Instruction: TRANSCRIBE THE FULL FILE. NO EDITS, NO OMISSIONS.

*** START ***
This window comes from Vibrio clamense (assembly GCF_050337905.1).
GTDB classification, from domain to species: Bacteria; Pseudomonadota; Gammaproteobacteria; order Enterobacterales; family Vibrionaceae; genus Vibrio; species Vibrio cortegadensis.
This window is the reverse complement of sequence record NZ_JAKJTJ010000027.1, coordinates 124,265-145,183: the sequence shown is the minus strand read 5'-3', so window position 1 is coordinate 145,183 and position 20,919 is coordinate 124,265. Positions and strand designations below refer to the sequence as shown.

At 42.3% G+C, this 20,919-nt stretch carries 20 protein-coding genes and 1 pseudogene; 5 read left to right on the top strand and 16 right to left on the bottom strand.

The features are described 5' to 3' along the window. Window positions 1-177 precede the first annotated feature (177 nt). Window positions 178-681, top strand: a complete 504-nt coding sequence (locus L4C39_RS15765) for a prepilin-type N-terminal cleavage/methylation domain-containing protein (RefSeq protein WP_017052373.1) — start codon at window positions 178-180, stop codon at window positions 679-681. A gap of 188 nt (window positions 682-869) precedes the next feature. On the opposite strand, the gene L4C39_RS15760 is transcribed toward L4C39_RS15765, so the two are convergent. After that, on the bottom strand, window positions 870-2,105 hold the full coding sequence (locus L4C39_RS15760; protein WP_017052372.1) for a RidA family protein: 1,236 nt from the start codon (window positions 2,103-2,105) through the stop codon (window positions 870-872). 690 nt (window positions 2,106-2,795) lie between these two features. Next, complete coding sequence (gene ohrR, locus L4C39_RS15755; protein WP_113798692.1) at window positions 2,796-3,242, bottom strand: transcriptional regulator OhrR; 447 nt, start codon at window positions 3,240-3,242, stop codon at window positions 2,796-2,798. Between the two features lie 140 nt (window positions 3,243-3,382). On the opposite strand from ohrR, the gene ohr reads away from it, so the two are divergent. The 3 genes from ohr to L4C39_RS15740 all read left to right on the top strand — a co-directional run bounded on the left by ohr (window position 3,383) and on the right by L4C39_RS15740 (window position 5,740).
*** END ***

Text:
This window comes from Vibrio clamense (assembly GCF_050337905.1).
GTDB classification, from domain to species: Bacteria; Pseudomonadota; Gammaproteobacteria; order Enterobacterales; family Vibrionaceae; genus Vibrio; species Vibrio cortegadensis.
This window is the reverse complement of sequence record NZ_JAKJTJ010000027.1, coordinates 124,265-145,183: the sequence shown is the minus strand read 5'-3', so window position 1 is coordinate 145,183 and position 20,919 is coordinate 124,265. Positions and strand designations below refer to the sequence as shown.

At 42.3% G+C, this 20,919-nt stretch carries 20 protein-coding genes and 1 pseudogene; 5 read left to right on the top strand and 16 right to left on the bottom strand.

The features are described 5' to 3' along the window. Window positions 1-177 precede the first annotated feature (177 nt). Window positions 178-681, top strand: a complete 504-nt coding sequence (locus L4C39_RS15765) for a prepilin-type N-terminal cleavage/methylation domain-containing protein (RefSeq protein WP_017052373.1) — start codon at window positions 178-180, stop codon at window positions 679-681. A gap of 188 nt (window positions 682-869) precedes the next feature. On the opposite strand, the gene L4C39_RS15760 is transcribed toward L4C39_RS15765, so the two are convergent. After that, on the bottom strand, window positions 870-2,105 hold the full coding sequence (locus L4C39_RS15760; protein WP_017052372.1) for a RidA family protein: 1,236 nt from the start codon (window positions 2,103-2,105) through the stop codon (window positions 870-872). 690 nt (window positions 2,106-2,795) lie between these two features. Next, complete coding sequence (gene ohrR, locus L4C39_RS15755; protein WP_113798692.1) at window positions 2,796-3,242, bottom strand: transcriptional regulator OhrR; 447 nt, start codon at window positions 3,240-3,242, stop codon at window positions 2,796-2,798. Between the two features lie 140 nt (window positions 3,243-3,382). On the opposite strand from ohrR, the gene ohr reads away from it, so the two are divergent. The 3 genes from ohr to L4C39_RS15740 all read left to right on the top strand — a co-directional run bounded on the left by ohr (window position 3,383) and on the right by L4C39_RS15740 (window position 5,740).